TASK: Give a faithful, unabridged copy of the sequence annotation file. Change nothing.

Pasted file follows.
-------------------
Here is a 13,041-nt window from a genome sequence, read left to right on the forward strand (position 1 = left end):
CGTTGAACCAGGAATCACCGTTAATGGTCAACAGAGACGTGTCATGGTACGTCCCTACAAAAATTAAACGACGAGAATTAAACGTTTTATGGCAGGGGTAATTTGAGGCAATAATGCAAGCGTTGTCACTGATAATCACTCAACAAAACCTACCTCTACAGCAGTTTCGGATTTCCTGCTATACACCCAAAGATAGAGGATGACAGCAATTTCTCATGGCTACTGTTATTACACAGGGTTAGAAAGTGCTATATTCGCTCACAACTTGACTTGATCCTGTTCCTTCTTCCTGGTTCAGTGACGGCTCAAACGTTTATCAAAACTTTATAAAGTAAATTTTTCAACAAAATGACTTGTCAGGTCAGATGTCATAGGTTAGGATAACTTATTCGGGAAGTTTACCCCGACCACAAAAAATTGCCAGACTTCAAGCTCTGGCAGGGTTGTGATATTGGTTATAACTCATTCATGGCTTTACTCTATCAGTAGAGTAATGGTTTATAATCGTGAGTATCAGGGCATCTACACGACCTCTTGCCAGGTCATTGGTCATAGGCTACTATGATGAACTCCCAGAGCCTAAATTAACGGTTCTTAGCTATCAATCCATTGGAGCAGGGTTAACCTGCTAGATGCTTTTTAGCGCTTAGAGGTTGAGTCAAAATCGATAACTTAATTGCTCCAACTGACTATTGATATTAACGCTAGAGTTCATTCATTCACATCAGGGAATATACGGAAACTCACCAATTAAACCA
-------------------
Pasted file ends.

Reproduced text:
Here is a 13,041-nt window from a genome sequence, read left to right on the forward strand (position 1 = left end):
CGTTGAACCAGGAATCACCGTTAATGGTCAACAGAGACGTGTCATGGTACGTCCCTACAAAAATTAAACGACGAGAATTAAACGTTTTATGGCAGGGGTAATTTGAGGCAATAATGCAAGCGTTGTCACTGATAATCACTCAACAAAACCTACCTCTACAGCAGTTTCGGATTTCCTGCTATACACCCAAAGATAGAGGATGACAGCAATTTCTCATGGCTACTGTTATTACACAGGGTTAGAAAGTGCTATATTCGCTCACAACTTGACTTGATCCTGTTCCTTCTTCCTGGTTCAGTGACGGCTCAAACGTTTATCAAAACTTTATAAAGTAAATTTTTCAACAAAATGACTTGTCAGGTCAGATGTCATAGGTTAGGATAACTTATTCGGGAAGTTTACCCCGACCACAAAAAATTGCCAGACTTCAAGCTCTGGCAGGGTTGTGATATTGGTTATAACTCATTCATGGCTTTACTCTATCAGTAGAGTAATGGTTTATAATCGTGAGTATCAGGGCATCTACACGACCTCTTGCCAGGTCATTGGTCATAGGCTACTATGATGAACTCCCAGAGCCTAAATTAACGGTTCTTAGCTATCAATCCATTGGAGCAGGGTTAACCTGCTAGATGCTTTTTAGCGCTTAGAGGTTGAGTCAAAATCGATAACTTAATTGCTCCAACTGACTATTGATATTAACGCTAGAGTTCATTCATTCACATCAGGGAATATACGGAAACTCACCAATTAAACCA